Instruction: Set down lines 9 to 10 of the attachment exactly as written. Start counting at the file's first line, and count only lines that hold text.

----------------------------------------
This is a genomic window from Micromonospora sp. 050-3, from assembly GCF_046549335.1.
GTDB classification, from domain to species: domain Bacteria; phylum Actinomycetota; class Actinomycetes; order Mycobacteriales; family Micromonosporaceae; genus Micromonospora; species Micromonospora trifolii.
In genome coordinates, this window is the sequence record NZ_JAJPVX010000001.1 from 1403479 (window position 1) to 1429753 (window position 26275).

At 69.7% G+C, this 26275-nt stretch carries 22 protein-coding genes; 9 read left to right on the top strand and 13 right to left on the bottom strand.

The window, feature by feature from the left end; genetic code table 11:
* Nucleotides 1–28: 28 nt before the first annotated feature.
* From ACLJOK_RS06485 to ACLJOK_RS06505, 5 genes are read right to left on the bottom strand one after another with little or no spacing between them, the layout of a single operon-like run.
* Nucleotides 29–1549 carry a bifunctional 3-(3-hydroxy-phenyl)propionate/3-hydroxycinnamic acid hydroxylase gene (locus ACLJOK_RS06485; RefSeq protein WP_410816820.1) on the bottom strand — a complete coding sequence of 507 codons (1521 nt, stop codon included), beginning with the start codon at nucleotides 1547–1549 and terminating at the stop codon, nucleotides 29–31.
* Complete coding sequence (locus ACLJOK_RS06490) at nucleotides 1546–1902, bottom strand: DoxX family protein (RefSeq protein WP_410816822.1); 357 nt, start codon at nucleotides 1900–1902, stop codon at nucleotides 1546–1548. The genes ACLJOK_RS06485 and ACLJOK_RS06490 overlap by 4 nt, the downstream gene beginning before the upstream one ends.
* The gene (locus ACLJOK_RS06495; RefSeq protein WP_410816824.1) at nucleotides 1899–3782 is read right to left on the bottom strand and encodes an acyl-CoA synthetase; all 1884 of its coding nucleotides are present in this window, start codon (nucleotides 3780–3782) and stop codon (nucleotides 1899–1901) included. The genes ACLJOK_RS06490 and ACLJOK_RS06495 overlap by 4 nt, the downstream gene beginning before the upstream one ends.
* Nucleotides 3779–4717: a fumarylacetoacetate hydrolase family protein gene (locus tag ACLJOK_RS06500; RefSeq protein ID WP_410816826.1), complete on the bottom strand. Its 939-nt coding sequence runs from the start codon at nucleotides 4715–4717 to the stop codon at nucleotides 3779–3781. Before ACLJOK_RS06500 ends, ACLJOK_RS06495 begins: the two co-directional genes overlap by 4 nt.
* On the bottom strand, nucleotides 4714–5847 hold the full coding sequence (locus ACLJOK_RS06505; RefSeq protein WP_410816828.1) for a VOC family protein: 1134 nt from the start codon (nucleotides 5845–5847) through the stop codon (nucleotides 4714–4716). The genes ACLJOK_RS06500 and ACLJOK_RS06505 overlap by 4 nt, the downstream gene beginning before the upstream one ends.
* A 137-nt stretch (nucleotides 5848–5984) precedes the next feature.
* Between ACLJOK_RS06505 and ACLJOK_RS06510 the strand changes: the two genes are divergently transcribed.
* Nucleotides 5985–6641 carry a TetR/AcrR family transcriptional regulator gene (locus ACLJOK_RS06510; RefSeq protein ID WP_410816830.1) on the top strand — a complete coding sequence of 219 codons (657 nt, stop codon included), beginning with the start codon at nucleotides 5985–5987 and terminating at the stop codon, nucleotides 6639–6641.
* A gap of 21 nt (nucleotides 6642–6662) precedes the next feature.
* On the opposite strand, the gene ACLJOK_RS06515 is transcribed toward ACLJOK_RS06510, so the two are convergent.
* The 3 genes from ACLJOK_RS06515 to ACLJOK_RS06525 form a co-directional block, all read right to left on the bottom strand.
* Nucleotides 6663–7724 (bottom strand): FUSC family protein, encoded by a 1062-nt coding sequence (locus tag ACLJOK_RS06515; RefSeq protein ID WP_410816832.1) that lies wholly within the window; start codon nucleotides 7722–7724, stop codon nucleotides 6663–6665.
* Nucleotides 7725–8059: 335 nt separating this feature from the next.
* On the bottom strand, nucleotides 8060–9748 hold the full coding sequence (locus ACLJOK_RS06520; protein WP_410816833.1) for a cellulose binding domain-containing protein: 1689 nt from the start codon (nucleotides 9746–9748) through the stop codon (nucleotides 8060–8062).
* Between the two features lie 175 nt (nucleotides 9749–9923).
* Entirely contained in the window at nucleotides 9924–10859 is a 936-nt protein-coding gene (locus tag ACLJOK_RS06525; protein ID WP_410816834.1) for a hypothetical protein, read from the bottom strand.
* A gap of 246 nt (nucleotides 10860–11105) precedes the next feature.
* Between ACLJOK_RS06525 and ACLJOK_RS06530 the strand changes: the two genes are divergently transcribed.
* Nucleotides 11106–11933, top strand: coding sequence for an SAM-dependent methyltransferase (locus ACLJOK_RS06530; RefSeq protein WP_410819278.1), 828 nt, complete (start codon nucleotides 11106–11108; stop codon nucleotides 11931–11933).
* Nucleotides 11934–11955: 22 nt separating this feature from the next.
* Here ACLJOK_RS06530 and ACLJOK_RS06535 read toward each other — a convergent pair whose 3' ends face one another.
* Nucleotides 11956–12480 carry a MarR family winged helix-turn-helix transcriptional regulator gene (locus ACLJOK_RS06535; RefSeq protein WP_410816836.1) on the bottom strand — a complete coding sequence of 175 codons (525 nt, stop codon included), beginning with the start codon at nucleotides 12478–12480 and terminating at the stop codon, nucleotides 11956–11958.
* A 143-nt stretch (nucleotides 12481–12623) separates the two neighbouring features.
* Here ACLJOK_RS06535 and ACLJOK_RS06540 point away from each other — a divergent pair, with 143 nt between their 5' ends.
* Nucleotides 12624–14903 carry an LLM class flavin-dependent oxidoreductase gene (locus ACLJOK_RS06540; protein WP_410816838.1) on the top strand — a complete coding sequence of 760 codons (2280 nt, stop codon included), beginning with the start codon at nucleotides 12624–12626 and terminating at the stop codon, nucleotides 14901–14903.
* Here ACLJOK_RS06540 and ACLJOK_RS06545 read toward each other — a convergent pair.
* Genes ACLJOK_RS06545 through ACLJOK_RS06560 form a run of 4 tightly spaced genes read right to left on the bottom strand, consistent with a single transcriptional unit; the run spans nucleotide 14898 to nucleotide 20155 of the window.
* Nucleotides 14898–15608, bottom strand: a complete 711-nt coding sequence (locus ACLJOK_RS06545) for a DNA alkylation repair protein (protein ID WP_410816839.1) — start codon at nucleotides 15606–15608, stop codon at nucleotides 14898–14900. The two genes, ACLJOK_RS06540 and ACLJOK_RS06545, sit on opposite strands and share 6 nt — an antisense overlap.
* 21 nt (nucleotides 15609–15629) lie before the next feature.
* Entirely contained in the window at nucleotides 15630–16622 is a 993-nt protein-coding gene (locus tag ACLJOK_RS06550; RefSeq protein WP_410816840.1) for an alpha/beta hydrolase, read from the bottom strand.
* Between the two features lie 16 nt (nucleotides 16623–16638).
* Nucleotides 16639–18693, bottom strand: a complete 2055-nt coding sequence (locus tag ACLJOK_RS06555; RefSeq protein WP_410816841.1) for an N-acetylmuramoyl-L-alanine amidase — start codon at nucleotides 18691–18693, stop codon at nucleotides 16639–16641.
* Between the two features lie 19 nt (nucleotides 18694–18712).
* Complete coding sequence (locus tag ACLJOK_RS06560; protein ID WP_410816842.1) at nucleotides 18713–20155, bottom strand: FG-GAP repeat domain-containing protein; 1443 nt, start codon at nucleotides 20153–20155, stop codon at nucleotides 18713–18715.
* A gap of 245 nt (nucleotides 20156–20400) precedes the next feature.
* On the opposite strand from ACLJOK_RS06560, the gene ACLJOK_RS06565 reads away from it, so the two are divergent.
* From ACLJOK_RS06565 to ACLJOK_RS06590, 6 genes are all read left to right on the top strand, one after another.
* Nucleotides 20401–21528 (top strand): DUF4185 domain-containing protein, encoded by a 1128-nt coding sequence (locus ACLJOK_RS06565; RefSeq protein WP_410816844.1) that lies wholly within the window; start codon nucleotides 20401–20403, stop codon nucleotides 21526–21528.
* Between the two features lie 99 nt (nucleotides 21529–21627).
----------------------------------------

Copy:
* Complete coding sequence (locus ACLJOK_RS06490) at nucleotides 1546–1902, bottom strand: DoxX family protein (RefSeq protein WP_410816822.1); 357 nt, start codon at nucleotides 1900–1902, stop codon at nucleotides 1546–1548. The genes ACLJOK_RS06485 and ACLJOK_RS06490 overlap by 4 nt, the downstream gene beginning before the upstream one ends.
* The gene (locus ACLJOK_RS06495; RefSeq protein WP_410816824.1) at nucleotides 1899–3782 is read right to left on the bottom strand and encodes an acyl-CoA synthetase; all 1884 of its coding nucleotides are present in this window, start codon (nucleotides 3780–3782) and stop codon (nucleotides 1899–1901) included. The genes ACLJOK_RS06490 and ACLJOK_RS06495 overlap by 4 nt, the downstream gene beginning before the upstream one ends.